Tourist dies of brain-eating amoeba after returning from Thailand

Tourist dies of brain-eating amoeba upon return from Thailand

A tourist who arrived in South Korea from Thailand died of a “brain-eating amoeba”. This is the first such shocking case in the country. This was reported by The Thaiger, citing health officials in South Korea.

According to a report released Dec. 26 by the Korea Disease Control and Prevention Agency (KDCA), a man “aged 50” died of the parasite Naegleria fowleri, commonly known as the brain-eating amoeba. The deceased was diagnosed with meningitis. It is known that the deceased tourist, a citizen of South Korea, returned home on December 10 after spending four months in Thailand. The next day he was hospitalized. Ten days later, he died.

The incubation period of the disease can range from 2 to 15 days. Initially, those infected have headaches, fever, nausea, or vomiting. Later, symptoms develop into severe headaches, fever, vomiting, and neck stiffness.

According to the KDCA, human-to-human transmission of the disease is not possible. In a press release, KDCA chief Dr Ji Yong Mi said: “To prevent Naegleria fowleri infection, we recommend avoiding bathing and recreational activities and using clean water when traveling to areas where cases have been reported.” The doctors explained that the amoeba cannot be transmitted from one person to another and cannot get into the brain by swallowing contaminated water, the most likely way of getting into the body is swimming in dirty water. The risk increases in summer when water temperatures rise.

As of 2018, a total of 381 cases of “brain-eating disease” have been reported worldwide, caused by the parasite Naegleria fowleri. Cases have been reported in India, Thailand, USA, China and Japan. Between 1962 and 2021, the U.S. Centers for Disease Control and Prevention reported 154 infections. Only four survived. In August 2022, an amoeba ate the brain of a 7-year-old boy who was swimming in a lake in northern California, USA.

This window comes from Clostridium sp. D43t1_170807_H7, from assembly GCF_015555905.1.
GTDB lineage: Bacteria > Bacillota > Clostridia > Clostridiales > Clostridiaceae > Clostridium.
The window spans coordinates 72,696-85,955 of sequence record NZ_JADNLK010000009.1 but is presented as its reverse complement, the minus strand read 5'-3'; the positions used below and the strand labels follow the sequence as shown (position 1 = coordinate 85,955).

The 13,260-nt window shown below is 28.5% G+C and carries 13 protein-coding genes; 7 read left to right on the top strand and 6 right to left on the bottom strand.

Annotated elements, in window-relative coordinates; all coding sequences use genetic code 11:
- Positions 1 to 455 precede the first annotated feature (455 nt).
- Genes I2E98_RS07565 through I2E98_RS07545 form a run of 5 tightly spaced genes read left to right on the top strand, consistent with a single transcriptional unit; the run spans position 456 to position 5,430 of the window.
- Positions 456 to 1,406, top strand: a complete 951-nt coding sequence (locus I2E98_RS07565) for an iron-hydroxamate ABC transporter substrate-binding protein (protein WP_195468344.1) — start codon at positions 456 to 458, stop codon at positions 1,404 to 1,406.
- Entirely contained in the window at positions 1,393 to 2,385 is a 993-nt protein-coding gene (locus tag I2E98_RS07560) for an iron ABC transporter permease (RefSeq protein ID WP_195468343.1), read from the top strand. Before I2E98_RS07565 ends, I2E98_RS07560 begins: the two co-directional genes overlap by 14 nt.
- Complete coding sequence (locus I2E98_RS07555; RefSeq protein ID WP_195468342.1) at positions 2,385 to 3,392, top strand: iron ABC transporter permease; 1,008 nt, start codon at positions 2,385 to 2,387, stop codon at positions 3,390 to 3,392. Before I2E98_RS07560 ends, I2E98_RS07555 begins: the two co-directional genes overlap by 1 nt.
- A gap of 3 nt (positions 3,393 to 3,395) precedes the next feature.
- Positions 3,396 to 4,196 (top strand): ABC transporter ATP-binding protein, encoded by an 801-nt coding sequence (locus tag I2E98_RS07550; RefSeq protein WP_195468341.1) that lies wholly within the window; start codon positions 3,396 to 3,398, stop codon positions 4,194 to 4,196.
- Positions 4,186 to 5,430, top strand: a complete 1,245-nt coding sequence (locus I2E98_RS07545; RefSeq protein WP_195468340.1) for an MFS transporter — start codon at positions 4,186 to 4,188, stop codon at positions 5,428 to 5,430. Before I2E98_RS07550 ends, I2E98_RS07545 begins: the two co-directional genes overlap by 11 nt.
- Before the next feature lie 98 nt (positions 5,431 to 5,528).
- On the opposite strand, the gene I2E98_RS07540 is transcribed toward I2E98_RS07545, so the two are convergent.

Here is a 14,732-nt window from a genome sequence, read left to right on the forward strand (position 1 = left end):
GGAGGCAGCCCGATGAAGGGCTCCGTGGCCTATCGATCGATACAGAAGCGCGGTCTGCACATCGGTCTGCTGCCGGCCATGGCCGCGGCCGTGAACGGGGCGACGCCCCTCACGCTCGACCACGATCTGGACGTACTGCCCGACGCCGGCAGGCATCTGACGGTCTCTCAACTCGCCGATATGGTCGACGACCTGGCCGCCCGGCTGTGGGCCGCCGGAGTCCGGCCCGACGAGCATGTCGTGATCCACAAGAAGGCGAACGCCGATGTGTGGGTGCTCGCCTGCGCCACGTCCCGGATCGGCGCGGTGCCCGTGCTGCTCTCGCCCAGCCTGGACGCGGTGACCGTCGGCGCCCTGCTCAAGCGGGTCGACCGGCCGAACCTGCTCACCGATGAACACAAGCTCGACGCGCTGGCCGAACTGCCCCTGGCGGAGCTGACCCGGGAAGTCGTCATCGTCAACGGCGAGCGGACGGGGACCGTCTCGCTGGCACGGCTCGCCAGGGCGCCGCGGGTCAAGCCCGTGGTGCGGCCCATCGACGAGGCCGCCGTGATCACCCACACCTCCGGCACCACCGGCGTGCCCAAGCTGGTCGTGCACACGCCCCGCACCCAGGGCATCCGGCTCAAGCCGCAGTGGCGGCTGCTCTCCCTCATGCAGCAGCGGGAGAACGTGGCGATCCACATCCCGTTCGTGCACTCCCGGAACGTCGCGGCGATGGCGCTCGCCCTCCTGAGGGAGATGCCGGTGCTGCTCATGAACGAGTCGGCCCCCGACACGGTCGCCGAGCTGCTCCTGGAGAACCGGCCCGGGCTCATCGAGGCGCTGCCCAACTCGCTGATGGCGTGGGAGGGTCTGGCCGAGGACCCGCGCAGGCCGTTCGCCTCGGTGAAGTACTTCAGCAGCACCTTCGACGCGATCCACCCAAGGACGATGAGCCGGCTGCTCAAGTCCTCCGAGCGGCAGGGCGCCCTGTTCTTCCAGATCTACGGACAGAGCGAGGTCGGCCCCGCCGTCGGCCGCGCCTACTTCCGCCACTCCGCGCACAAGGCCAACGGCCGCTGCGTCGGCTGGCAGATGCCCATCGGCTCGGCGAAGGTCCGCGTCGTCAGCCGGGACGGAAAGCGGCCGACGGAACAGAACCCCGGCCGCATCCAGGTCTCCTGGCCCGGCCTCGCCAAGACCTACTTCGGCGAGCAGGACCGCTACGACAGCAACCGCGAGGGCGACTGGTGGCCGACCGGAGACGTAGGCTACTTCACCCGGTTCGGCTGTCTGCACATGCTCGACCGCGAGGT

Help: Naegleria fowleri is a single-celled amoeba that lives in soil and fresh water such as lakes, rivers and waterfalls around the world. The amoeba enters the body through the nose, migrates to the brain and devours it. With a mortality rate of over 97%, most people infected with Naegleria fowleri do not survive. In other words, the disease is practically not treated. Currently, some forms of treatment bring relief. However, there is currently no medical treatment available that provides complete protection against the effects of infection.

The surest way to avoid infection is to avoid swimming in fresh water and untreated hot springs. If contact with water is unavoidable, you should use a nose clip for bathing and do not submerge your head in water. It is also recommended to cover your nose during water-related public events.

For those who value a healthy lifestyle, we recommend reading: “Scientists have found that the Mediterranean diet helps to get pregnant.”

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